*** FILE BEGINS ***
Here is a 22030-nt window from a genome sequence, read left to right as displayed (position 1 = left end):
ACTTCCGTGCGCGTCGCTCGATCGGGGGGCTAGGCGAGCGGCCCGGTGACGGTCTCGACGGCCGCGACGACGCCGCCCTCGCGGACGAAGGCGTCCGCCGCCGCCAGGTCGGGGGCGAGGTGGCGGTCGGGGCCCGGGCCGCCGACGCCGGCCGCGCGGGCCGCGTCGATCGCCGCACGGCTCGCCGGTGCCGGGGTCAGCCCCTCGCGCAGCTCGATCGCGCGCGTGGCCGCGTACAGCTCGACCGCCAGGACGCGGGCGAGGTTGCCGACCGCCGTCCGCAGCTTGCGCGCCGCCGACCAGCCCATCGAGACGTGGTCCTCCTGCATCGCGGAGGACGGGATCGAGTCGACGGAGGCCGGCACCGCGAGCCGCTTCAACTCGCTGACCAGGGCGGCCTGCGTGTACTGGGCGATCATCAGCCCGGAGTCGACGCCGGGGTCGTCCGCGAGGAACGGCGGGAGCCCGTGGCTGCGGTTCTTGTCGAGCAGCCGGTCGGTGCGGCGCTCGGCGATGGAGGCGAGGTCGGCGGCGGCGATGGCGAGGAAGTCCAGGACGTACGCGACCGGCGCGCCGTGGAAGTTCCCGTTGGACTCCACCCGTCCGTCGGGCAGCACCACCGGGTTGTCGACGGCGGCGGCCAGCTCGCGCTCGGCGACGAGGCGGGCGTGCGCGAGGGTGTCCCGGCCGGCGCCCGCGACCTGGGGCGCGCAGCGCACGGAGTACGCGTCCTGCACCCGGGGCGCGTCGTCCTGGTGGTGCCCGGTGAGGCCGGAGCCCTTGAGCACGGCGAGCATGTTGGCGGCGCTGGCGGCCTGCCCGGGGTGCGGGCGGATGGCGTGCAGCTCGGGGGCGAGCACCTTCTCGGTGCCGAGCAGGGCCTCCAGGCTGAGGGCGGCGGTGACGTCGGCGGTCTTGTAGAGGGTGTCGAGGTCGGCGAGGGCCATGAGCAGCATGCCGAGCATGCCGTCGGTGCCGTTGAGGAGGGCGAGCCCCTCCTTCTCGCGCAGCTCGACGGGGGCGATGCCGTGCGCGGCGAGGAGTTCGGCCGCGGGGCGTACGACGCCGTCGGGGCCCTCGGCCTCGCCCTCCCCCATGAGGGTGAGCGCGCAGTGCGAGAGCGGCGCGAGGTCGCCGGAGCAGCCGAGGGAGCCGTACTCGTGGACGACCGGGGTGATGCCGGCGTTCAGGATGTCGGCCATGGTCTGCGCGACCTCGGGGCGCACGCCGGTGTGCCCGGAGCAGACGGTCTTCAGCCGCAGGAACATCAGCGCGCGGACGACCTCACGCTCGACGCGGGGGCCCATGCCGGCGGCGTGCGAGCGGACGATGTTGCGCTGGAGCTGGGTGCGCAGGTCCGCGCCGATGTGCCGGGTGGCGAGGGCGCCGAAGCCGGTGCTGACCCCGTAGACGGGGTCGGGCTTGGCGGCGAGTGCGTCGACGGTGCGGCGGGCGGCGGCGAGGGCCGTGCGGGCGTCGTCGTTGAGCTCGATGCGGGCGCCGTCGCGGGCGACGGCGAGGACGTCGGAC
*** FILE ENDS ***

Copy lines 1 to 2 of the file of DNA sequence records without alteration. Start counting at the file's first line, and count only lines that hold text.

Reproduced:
Here is a 22030-nt window from a genome sequence, read left to right as displayed (position 1 = left end):
ACTTCCGTGCGCGTCGCTCGATCGGGGGGCTAGGCGAGCGGCCCGGTGACGGTCTCGACGGCCGCGACGACGCCGCCCTCGCGGACGAAGGCGTCCGCCGCCGCCAGGTCGGGGGCGAGGTGGCGGTCGGGGCCCGGGCCGCCGACGCCGGCCGCGCGGGCCGCGTCGATCGCCGCACGGCTCGCCGGTGCCGGGGTCAGCCCCTCGCGCAGCTCGATCGCGCGCGTGGCCGCGTACAGCTCGACCGCCAGGACGCGGGCGAGGTTGCCGACCGCCGTCCGCAGCTTGCGCGCCGCCGACCAGCCCATCGAGACGTGGTCCTCCTGCATCGCGGAGGACGGGATCGAGTCGACGGAGGCCGGCACCGCGAGCCGCTTCAACTCGCTGACCAGGGCGGCCTGCGTGTACTGGGCGATCATCAGCCCGGAGTCGACGCCGGGGTCGTCCGCGAGGAACGGCGGGAGCCCGTGGCTGCGGTTCTTGTCGAGCAGCCGGTCGGTGCGGCGCTCGGCGATGGAGGCGAGGTCGGCGGCGGCGATGGCGAGGAAGTCCAGGACGTACGCGACCGGCGCGCCGTGGAAGTTCCCGTTGGACTCCACCCGTCCGTCGGGCAGCACCACCGGGTTGTCGACGGCGGCGGCCAGCTCGCGCTCGGCGACGAGGCGGGCGTGCGCGAGGGTGTCCCGGCCGGCGCCCGCGACCTGGGGCGCGCAGCGCACGGAGTACGCGTCCTGCACCCGGGGCGCGTCGTCCTGGTGGTGCCCGGTGAGGCCGGAGCCCTTGAGCACGGCGAGCATGTTGGCGGCGCTGGCGGCCTGCCCGGGGTGCGGGCGGATGGCGTGCAGCTCGGGGGCGAGCACCTTCTCGGTGCCGAGCAGGGCCTCCAGGCTGAGGGCGGCGGTGACGTCGGCGGTCTTGTAGAGGGTGTCGAGGTCGGCGAGGGCCATGAGCAGCATGCCGAGCATGCCGTCGGTGCCGTTGAGGAGGGCGAGCCCCTCCTTCTCGCGCAGCTCGACGGGGGCGATGCCGTGCGCGGCGAGGAGTTCGGCCGCGGGGCGTACGACGCCGTCGGGGCCCTCGGCCTCGCCCTCCCCCATGAGGGTGAGCGCGCAGTGCGAGAGCGGCGCGAGGTCGCCGGAGCAGCCGAGGGAGCCGTACTCGTGGACGACCGGGGTGATGCCGGCGTTCAGGATGTCGGCCATGGTCTGCGCGACCTCGGGGCGCACGCCGGTGTGCCCGGAGCAGACGGTCTTCAGCCGCAGGAACATCAGCGCGCGGACGACCTCACGCTCGACGCGGGGGCCCATGCCGGCGGCGTGCGAGCGGACGATGTTGCGCTGGAGCTGGGTGCGCAGGTCCGCGCCGATGTGCCGGGTGGCGAGGGCGCCGAAGCCGGTGCTGACCCCGTAGACGGGGTCGGGCTTGGCGGCGAGTGCGTCGACGGTGCGGCGGGCGGCGGCGAGGGCCGTGCGGGCGTCGTCGTTGAGCTCGATGCGGGCGCCGTCGCGGGCGACGGCGAGGACGTCGGAC